5 Flavor-Boosting Essentials for Healthy Asian Cooking

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Jaden Hair helps home cooks overcome their intimidation of Asian cooking every week on her popular Steamy Kitchen blog. Now, 120 of her quick, classic recipes are available in Steamy Kitchen’s Healthy Asian Favorites. We can’t wait to get started trying dishes like Mapo Tofu, Sake Steamed Mussels or Miso Cod (see below), but first we asked Hair to for her short list of pantry essentials for cooking healthy Asian dishes. Pick them up on your next grocery trip, then grab a wok and get steamy! —BBL Editor

1. Ginger, Garlic and Green Onions: This is the “Holy Trinity” of Asian cooking. The combination of these aromatics are heavenly and a big flavor boost to any stir-fry or saute. Use a rasp grater to grate the fresh ginger (instead of chopping) — it’s much easier and fast, plus you won’t get any of the tough fibers from the ginger. For garlic, I like “smushing” it with a garlic press — the more the garlic breaks down, the more flavor it releases!

2. Wok: I love using a wok! It’s one of my secret weapons in the kitchen. The wok is the most versatile cooking tool that I have – I can stir fry, steam, saute, grill, simmer, all in a wok. Plus, because of the dome shape, very little cooking oil used. I can stir-fry a meat and vegetable dish to feed four people with just a teaspoon of oil. (Of course, my favorite wok is the Steamy Kitchen Wok that I designed!)

3. Fish Sauce: Fish Sauce is magical. It’s the “salt” of Southeast Asian cooking, combining flavors of salty, sweet and savory. Just half a teaspoon will transform bland stir-fries, fried rice or soup into umami-rich flavor.

4. Miso Paste: Miso Paste is another umami flavor booster. Miso is more than just for soup: Slather some on a fish fillet and bake, or whisk a teaspoon into any dish to add a complex, savory note.

5. Rice Wine or Dry Sherry: Much of Chinese cooking includes a dash of Chinese rice wine. I learned a tip from my mom: Whenever you have odd bits of fresh ginger, just add them to the wine bottle. The ginger will flavor the wine!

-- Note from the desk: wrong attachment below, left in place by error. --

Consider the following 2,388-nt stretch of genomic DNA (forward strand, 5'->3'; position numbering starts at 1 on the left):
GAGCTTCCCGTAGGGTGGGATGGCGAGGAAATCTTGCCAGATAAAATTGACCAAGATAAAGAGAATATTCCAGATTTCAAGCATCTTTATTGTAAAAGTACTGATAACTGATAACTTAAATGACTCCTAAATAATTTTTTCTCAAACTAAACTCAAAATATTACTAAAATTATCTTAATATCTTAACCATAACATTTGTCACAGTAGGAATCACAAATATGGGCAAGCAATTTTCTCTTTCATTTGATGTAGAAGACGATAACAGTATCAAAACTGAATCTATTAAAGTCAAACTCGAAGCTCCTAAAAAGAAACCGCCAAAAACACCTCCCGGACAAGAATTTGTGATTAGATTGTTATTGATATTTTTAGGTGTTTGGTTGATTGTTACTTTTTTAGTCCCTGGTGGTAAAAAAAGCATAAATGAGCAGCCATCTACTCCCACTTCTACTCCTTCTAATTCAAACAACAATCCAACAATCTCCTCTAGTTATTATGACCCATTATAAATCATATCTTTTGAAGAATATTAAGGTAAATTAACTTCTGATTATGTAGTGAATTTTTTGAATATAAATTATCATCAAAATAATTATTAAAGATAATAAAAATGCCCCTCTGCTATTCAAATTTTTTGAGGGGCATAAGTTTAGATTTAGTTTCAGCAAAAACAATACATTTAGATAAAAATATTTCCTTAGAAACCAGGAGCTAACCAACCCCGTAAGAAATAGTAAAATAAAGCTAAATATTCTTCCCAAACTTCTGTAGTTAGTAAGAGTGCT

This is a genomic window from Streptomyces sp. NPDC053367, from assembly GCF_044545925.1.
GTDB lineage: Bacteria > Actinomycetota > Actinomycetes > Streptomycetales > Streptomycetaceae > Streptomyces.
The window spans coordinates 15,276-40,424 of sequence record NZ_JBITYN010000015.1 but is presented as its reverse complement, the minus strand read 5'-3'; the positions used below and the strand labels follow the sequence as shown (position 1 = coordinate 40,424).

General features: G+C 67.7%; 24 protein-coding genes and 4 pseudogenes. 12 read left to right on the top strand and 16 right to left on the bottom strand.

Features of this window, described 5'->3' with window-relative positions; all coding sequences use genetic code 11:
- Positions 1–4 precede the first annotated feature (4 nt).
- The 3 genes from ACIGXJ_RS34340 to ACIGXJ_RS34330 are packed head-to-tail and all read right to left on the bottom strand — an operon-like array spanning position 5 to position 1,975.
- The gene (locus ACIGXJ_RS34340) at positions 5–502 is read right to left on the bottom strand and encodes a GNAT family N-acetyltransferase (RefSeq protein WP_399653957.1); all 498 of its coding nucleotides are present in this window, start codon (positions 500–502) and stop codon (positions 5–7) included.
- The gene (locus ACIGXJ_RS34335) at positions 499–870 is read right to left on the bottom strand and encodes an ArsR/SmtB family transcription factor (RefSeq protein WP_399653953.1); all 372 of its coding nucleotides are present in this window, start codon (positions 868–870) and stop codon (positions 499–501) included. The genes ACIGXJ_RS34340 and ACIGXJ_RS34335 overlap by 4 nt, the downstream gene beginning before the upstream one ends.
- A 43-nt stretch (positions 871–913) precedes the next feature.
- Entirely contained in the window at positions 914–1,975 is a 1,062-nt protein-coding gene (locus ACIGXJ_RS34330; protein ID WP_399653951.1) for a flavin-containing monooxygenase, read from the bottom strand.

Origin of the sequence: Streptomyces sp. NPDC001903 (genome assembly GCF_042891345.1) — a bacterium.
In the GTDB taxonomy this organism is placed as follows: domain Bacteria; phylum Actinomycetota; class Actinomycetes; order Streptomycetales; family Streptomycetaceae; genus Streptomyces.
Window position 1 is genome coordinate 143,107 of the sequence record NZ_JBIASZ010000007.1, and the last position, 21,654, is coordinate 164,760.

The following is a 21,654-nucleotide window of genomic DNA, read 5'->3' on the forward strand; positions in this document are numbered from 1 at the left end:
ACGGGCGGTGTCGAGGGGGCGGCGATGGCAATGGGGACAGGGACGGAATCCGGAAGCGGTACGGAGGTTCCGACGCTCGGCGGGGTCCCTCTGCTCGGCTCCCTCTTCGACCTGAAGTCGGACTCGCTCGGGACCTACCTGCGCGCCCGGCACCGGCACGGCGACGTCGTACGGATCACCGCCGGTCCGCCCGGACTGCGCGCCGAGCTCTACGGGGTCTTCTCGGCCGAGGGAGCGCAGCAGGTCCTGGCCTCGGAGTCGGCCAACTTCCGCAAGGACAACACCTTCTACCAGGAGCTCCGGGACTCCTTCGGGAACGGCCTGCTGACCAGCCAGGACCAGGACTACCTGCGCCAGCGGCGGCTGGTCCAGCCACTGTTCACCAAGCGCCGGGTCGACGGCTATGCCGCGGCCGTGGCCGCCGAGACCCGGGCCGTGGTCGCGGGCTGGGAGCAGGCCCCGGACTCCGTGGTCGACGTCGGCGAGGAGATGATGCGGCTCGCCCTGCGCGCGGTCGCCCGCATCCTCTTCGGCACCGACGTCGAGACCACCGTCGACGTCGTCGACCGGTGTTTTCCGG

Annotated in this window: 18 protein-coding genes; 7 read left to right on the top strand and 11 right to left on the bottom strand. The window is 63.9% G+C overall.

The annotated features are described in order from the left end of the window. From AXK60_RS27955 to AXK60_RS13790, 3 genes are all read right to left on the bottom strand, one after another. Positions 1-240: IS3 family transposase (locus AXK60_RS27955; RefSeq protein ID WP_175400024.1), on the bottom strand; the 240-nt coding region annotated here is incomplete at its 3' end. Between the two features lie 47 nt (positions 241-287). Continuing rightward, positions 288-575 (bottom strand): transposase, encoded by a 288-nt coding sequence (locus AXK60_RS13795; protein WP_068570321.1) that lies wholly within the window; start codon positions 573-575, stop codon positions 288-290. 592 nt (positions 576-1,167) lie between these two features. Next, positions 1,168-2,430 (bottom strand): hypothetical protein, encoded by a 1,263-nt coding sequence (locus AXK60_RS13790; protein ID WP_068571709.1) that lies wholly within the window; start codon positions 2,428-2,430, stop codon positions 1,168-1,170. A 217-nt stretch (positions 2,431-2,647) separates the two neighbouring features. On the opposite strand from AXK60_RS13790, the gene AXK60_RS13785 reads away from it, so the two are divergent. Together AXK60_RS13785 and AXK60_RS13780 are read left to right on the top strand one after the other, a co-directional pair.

Now that you’ve got the basics, try this marinated fish recipe from the book:

Miso Cod
Serves 4

2 tablespoons shiro miso (white miso)
2 tablespoons sake
2 tablespoons mirin (or 1 tablespoon honey mixed with 1 tablespoon water)
1 tablespoon sugar or honey
4 pieces black cod (about 6 ounces each)

Combine the miso, sake, mirin, and sugar in a resealable bag. Mix well. Add the fish fillets to the bag, seal the bag, removing as much air as possible. Massage the bag a bit, spreading the marinade all over the fillet. Refrigerate for 2 hours or up to 2 days.

Heat the oven to 400°F. Line a baking sheet with parchment paper. Remove the fish from the marinade and use a paper towel to gently wipe off any excess marinade, but don’t rinse the fish. Discard marinade.

Place the fish in the prepared baking sheet and bake until the fish flakes easily, about 10 to 12 minutes. Move the fish to the top rack and place 6 inches from heating element. Turn oven to broil to brown and caramelize the fish, about 1 minute. Keep a close eye on it as it will burn easily. Serve immediately.

For more recipes, join Steamy Kitchen’s virtual book launch party all week long.


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Steamy Kitchen's Healthy Asian Favorites by Jaden Hair
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